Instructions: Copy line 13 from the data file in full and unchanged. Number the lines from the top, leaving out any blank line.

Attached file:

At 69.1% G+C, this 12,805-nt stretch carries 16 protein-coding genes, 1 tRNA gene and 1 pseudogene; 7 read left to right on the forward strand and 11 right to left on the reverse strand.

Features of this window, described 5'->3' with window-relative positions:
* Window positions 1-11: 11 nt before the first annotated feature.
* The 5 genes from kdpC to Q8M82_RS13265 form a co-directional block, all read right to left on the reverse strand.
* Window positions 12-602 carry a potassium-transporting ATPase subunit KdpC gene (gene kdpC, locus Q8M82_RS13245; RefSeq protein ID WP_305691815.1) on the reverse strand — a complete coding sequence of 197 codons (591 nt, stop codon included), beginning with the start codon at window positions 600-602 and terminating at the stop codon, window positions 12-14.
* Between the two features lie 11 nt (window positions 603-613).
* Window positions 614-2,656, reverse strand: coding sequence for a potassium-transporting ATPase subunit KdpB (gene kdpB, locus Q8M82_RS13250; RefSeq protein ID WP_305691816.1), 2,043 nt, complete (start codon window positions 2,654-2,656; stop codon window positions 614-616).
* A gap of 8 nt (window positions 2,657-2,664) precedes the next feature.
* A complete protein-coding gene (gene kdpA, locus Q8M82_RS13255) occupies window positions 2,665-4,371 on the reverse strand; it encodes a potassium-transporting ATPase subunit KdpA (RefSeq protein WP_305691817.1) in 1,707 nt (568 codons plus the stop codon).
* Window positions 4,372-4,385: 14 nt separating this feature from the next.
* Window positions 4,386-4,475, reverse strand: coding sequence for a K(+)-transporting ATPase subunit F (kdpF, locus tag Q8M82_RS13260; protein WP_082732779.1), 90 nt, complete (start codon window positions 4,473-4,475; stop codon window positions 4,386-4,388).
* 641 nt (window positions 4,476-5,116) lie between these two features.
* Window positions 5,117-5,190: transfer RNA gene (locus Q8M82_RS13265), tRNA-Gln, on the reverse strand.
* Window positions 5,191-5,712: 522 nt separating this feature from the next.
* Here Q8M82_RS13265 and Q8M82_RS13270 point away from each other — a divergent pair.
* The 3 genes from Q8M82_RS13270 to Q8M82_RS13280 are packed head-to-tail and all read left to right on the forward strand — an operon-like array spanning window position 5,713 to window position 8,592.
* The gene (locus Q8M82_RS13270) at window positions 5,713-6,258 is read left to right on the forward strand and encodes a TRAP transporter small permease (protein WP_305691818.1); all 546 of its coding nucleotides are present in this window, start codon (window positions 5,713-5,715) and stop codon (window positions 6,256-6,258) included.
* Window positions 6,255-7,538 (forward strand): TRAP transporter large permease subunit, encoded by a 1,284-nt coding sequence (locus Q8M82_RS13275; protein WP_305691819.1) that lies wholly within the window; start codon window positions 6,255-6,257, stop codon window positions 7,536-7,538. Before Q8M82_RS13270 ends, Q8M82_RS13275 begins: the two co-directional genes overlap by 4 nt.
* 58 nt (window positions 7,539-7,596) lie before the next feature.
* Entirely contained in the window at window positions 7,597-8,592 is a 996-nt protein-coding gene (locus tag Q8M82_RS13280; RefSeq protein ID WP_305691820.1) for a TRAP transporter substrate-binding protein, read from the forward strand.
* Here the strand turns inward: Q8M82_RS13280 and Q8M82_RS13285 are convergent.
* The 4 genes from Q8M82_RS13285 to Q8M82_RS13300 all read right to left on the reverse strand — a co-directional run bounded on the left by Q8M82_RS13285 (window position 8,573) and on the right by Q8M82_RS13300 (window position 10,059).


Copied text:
* Window positions 5,117-5,190: transfer RNA gene (locus Q8M82_RS13265), tRNA-Gln, on the reverse strand.